A child who may have “conduct disorder issues” can be identified by The Achenbach Child Behavior Checklist. Created by Thomas Achenbach and his fellow colleagues at the University of Vermont. This check list can prove or disprove if a child fits the behavior list by doing an assessment of twenty different areas of the child’s competence and performance levels and rating their behavior. This test is very widely used across the globe and translated into 75 different languages. This testing is accurate in helping evaluate the diagnosis of the child’s mental health.
Achenbach Child Behavior Checklist
Unlike the Achenbach Child Behavior Checklist, many standard mental health evaluations want to put a child into one classification or another and not understand that each child will react differently and individually to certain circumstances. They also tend to try and “explain a way” a child’s behavior by out side influences that have been done to the child such as- abusive parents, traumatic experiences or other things that basically is saying the child has learned behaviors to act a certain way and they leave out true mental health illnesses that could be involved.
Yes- these are reasons children act out but there are also chemical imbalances and things like neurological disorders such as: SID (Sensory Integration Disorder) that could also be the culprit. These disorders-mental illnesses take the behaviors out of a “guilty parties’ hand” way of thinking and puts the behaviors into a “true mental condition” area where no one made the behaviors happen, it is just the way the child was developed.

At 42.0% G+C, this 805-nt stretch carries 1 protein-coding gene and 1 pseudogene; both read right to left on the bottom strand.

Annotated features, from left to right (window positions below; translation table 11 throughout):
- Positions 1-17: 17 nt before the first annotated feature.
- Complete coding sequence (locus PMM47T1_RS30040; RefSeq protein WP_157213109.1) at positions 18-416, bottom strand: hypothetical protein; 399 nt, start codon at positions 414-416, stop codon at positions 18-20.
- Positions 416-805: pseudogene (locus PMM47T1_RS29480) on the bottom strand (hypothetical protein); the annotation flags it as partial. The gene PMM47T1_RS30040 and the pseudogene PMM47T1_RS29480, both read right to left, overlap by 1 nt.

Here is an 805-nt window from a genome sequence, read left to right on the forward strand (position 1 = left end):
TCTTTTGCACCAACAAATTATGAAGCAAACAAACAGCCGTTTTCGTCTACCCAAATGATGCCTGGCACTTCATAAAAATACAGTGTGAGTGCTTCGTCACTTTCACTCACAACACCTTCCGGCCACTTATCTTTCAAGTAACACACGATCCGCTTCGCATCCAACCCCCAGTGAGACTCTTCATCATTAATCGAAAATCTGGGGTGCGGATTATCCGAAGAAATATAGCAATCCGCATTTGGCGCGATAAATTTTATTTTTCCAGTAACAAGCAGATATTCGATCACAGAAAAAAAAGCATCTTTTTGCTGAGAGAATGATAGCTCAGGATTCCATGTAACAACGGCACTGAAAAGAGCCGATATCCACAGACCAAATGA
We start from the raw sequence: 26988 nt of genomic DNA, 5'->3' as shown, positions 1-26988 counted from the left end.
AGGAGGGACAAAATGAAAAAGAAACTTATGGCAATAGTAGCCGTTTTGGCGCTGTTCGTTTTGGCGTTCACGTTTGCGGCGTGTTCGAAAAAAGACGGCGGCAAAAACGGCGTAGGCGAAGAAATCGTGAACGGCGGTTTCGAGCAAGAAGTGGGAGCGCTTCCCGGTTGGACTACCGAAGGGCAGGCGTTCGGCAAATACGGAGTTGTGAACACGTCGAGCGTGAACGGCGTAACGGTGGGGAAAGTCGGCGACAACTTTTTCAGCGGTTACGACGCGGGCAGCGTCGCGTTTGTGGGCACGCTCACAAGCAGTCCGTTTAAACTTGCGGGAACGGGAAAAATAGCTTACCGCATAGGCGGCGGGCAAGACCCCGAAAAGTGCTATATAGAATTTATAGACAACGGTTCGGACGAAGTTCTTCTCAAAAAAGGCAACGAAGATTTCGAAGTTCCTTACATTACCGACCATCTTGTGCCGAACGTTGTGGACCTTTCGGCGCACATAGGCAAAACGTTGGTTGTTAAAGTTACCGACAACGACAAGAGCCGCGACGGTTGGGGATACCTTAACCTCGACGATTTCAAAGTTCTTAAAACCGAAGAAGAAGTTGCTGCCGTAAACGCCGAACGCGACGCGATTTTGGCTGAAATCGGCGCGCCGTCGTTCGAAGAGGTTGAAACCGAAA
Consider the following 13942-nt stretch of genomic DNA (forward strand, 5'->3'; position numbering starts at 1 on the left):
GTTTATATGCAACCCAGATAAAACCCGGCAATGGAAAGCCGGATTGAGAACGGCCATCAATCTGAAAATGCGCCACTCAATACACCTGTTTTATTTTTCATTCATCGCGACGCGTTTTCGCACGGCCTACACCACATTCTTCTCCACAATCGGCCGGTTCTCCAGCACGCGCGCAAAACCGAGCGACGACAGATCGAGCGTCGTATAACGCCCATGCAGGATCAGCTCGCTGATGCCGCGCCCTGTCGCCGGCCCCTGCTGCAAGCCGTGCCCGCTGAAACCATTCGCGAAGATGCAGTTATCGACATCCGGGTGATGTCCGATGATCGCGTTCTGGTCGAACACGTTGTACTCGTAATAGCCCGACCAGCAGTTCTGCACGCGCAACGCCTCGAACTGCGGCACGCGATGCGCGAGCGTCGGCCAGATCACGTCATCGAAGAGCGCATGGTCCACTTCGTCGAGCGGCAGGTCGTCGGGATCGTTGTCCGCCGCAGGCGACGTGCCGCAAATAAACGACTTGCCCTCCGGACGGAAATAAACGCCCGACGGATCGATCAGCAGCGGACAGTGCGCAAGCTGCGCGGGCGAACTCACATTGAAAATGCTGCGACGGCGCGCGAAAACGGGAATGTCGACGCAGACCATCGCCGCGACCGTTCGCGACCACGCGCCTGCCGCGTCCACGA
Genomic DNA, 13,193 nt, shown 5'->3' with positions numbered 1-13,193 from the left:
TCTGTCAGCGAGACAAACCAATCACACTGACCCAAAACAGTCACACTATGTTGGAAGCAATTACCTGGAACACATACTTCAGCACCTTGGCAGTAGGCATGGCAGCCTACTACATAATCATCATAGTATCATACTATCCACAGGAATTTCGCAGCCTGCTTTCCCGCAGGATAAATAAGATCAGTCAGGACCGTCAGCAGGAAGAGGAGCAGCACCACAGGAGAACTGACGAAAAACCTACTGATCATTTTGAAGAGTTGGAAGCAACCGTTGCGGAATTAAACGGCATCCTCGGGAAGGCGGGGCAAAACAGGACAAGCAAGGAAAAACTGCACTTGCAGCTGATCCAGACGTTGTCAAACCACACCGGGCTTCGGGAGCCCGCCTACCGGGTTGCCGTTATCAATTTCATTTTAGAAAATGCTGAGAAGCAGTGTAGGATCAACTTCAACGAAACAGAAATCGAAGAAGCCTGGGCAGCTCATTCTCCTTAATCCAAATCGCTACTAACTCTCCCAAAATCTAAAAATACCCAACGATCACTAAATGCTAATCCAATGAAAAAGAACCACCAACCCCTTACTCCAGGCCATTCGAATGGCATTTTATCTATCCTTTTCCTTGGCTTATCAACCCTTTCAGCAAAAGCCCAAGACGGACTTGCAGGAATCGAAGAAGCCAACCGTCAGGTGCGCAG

Achenbach Child Behavior Checklist consists of waves of questions concerning your child’s every day behavior. It also includes questions on competence, emotional problems, actions, reactions and many other issues concerning the child. Someone very close to the child such as a parent, teacher or caregiver will answer the questions so that the answers are as correct as humanly possible. There are two versions of this test, a pre-school version which contains 100 questions and a school age version which contains 120 questions. A rating system for example: 0- Not true, 1- Somewhat and so on. Other questions are grouped together such as Anger questions, aggressive behaviors, depressions symptoms ect. In the end a total score is added up for comparison to a wide age range and scores by gender and by study site.
With the Achenbach Child Behavior Checklist a teacher can rate a group of children together over a period of time during different school activities. Making this program very flexible. Yet, because of the specific questions teachers, parents or caregivers are limited on the certain behaviors or traits they can score upon. This will lead to categorizing children on the check list when in all actuality they have behaviors that are not on the check list and need further evaluations. One major disadvantage is that all the answers on the check list go by the person who is rating it own interpretation. A parent who spends a lot of time with a child may see a child’s behavior one way and a teacher may see it another way.
Achenbach Child Behavior Checklist – Conclusion
In all the Achenbach Child Behavior Checklist is a good evaluation for a child but when there are further behaviors not on the check list a person may need to do further tests. The Achenbach Child Behavior Checklist rates well with teachers and parents as being a very helpful tool.